LTG(R) Hal Moore at the United States Military Academy at West Point on May 10 2010.
Photo via Wikimedia Commons
Retired Lt. Gen. Hal Moore, the commander at the Battle of Ia Drang in 1965 that led him to co-author the book, “We Were Soldiers Once and Young,” died Friday at his home in Auburn, Ala. He was 94.
He is survived by three sons and two daughters — Harold Gregory Moore III, retired Lt. Col. Stephen Moore, Julie Moore Orlowski, Cecile Moore Rainey, and retired Col. David Moore — and 11 grandchildren and four great grandchildren. His wife Julie died in 2004.
Moore graduated from the U.S. Military Academy at West Point in 1945, and was commissioned as a second lieutenant in the infantry. He served with the 187th Glider Infantry Regiment in Sapporo, Japan. He was later reassigned to the 82nd Airborne Division at Fort Bragg, N.C., where he he jump-tested experimental parachutes and made more than 130 test jumps in two years.
He commanded a heavy mortar company and an infantry company in the 17th Infantry Regiment, 7th Infantry Division, and commanded a battalion in the newly formed air mobile 11th Air Assault Division.
During the Vietnam War, he served as the commander of the 1st Battalion, 7th Cavalry Regiment, and led his unit in the Battle of Ia Drang in 1965, which was the basis of his book "We Were Soldiers Once, and Young," which he co-authored in 2001 with former war correspondent Joe Galloway.
In 2002, the book became a movie, "We Were Soldiers," in which Mel Gibson played Moore and Sam Elliott played Moore’s command sergeant major, Basil Plumley.
Arrangements are still incomplete but a funeral mass will be held at St. Michaels Roman Catholic Church in Auburn. A memorial service and burial will follow at Fort Benning.
Photo: US District Court for the Eastern District of Virginia
A former sailor who was busted buying firearms with his military discount and then reselling some of them to criminals is proving to be a wealth of information for federal investigators.
Julio Pino used his iPhone to record most, if not all, of his sales, court documents said. He even went so far as to review the buyers' driver's license on camera.
It is unclear how many of Pino's customer's now face criminal charges of their own. Federal indictments generally don't provide that level of detail and Assistant U.S. Attorney William B. Jackson declined to comment.
Carson Thomas, a healthy and fit 20-year-old infantryman who had joined the Army after a brief stint in college, figured he should tell the medics about the pain in his groin he had been feeling. It was Feb. 12, 2012, and the senior medic looked him over and decided to send him to sick call at the base hospital.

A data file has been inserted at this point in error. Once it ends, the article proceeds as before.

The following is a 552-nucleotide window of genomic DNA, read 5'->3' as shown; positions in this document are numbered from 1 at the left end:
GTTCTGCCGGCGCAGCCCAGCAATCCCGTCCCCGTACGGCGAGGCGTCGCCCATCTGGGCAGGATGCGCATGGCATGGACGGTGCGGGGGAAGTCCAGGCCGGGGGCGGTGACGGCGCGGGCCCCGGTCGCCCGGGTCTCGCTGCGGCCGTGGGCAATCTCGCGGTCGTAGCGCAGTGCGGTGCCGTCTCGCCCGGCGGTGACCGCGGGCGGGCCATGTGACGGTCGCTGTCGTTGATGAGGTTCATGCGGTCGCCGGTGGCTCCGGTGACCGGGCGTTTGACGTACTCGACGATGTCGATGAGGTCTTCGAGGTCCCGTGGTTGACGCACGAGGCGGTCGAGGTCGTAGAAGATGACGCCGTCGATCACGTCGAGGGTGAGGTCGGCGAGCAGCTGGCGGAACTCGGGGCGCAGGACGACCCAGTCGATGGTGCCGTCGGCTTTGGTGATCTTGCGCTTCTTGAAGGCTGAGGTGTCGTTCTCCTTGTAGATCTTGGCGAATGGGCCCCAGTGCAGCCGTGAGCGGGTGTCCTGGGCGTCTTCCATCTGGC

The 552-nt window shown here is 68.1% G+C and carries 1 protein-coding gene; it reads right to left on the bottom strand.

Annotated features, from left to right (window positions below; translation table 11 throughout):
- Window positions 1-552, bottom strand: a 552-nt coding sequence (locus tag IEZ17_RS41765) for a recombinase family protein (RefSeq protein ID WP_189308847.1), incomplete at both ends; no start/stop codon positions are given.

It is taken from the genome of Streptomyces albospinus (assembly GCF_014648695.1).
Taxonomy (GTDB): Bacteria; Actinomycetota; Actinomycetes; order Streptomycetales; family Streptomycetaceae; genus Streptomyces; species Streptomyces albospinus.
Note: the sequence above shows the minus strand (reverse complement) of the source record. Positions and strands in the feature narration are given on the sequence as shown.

It seemed almost routine, something the Army doctors would be able to diagnose and fix so he could get back to being a grunt.
Now looking back on what happened some seven years later, it was anything but routine.
U.S. Army Cpt. Katrina Hopkins and Chief Warrant Officer 2 James Rogers, assigned to Task Force Warhorse, pilot a UH-60 Black Hawk helicopter during a medical evacuation (MEDEVAC) operation at Camp Taji, Iraq, Dec. 18, 2018. (U.S. Army photo by Spc. Javion Siders)
U.S. forces must now ask the Iraqi military for permission to fly in Iraqi airspace before coming to the aid of U.S. troops under fire, a top military spokesman said.
However, the mandatory approval process is not expected to slow down the time it takes the U.S. military to launch close air support and casualty evacuation missions for troops in the middle of a fight, said Army Col. James Rawlinson, a spokesman for Combined Joint Task Force-Operation Inherent Resolve.
The soldier who was arrested for taking an armored personnel carrier on a slow-speed police chase through Virginia has been found not guilty by reason of insanity on two charges, according to The Richmond-Times Dispatch.
Joshua Phillip Yabut, 30, entered a plea of not guilty by reason of insanity for unauthorized use of a motor vehicle — in this case, a 12-ton APC taken from Fort Pickett in June 2018 — and violating the terms of his bond, which stemmed from a trip to Iraq he took in March 2019 (which was not a military deployment).